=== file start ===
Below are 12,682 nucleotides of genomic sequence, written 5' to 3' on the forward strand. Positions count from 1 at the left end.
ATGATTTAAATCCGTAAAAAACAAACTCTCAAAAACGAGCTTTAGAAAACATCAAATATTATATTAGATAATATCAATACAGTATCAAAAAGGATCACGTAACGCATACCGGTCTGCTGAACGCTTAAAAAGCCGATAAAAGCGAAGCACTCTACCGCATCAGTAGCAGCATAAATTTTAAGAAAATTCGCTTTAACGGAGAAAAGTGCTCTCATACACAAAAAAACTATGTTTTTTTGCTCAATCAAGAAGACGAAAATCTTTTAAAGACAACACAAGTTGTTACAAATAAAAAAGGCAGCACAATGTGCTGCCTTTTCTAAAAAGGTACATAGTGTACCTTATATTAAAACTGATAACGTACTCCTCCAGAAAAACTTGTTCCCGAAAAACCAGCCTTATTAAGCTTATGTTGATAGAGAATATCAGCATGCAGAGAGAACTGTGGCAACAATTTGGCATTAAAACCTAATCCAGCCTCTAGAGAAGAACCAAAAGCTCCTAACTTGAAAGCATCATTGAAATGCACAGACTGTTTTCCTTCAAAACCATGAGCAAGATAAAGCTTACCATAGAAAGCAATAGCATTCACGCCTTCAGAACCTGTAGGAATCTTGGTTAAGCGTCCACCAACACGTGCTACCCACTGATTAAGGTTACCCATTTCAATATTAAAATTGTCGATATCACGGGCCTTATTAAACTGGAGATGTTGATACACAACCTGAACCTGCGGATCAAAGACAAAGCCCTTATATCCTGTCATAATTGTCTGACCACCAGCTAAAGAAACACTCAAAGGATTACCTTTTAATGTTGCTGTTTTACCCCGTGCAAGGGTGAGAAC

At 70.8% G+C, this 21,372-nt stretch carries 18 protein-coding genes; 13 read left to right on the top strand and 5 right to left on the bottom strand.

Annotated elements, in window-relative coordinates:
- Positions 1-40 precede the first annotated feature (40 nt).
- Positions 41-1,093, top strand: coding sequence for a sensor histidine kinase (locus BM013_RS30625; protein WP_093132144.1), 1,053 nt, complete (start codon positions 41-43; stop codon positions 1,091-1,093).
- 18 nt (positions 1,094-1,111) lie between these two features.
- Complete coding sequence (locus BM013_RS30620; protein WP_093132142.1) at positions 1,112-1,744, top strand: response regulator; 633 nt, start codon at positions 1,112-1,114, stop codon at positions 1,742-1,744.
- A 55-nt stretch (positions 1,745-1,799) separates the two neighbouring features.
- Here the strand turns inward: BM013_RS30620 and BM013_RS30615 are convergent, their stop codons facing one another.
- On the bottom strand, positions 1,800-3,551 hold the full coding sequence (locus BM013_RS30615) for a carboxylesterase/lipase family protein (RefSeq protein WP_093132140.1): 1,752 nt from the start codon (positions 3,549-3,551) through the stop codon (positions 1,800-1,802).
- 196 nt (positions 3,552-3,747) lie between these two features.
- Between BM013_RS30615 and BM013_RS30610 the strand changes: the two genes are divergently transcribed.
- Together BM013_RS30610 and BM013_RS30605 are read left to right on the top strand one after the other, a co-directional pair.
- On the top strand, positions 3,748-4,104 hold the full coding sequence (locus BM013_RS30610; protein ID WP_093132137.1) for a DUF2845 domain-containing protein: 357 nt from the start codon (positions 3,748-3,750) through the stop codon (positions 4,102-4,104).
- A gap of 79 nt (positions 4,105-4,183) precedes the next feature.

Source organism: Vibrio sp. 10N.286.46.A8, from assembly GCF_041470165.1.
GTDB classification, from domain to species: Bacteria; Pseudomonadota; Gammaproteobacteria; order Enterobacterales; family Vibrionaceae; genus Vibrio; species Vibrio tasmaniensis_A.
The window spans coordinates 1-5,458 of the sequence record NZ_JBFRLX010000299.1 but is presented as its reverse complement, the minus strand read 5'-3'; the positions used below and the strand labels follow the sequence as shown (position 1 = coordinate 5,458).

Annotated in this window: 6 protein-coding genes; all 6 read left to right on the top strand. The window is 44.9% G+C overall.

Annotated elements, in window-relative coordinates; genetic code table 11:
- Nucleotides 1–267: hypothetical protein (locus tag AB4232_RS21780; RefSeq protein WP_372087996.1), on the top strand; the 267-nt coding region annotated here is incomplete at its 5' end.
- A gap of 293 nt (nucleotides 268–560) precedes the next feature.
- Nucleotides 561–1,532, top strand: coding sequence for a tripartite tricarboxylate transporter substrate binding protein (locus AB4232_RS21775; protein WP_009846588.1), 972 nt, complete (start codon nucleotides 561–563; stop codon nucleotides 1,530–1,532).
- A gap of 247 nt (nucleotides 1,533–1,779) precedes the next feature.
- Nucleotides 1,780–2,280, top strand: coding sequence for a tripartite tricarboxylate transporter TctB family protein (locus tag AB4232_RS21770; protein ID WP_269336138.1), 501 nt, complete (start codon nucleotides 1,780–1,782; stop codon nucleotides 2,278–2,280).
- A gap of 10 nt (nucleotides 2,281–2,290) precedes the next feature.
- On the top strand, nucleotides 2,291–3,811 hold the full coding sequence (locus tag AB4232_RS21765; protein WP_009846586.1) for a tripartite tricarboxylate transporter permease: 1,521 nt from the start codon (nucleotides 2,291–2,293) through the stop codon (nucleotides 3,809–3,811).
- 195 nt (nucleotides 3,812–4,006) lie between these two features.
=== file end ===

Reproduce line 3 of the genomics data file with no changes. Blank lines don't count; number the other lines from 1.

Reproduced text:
At 70.8% G+C, this 21,372-nt stretch carries 18 protein-coding genes; 13 read left to right on the top strand and 5 right to left on the bottom strand.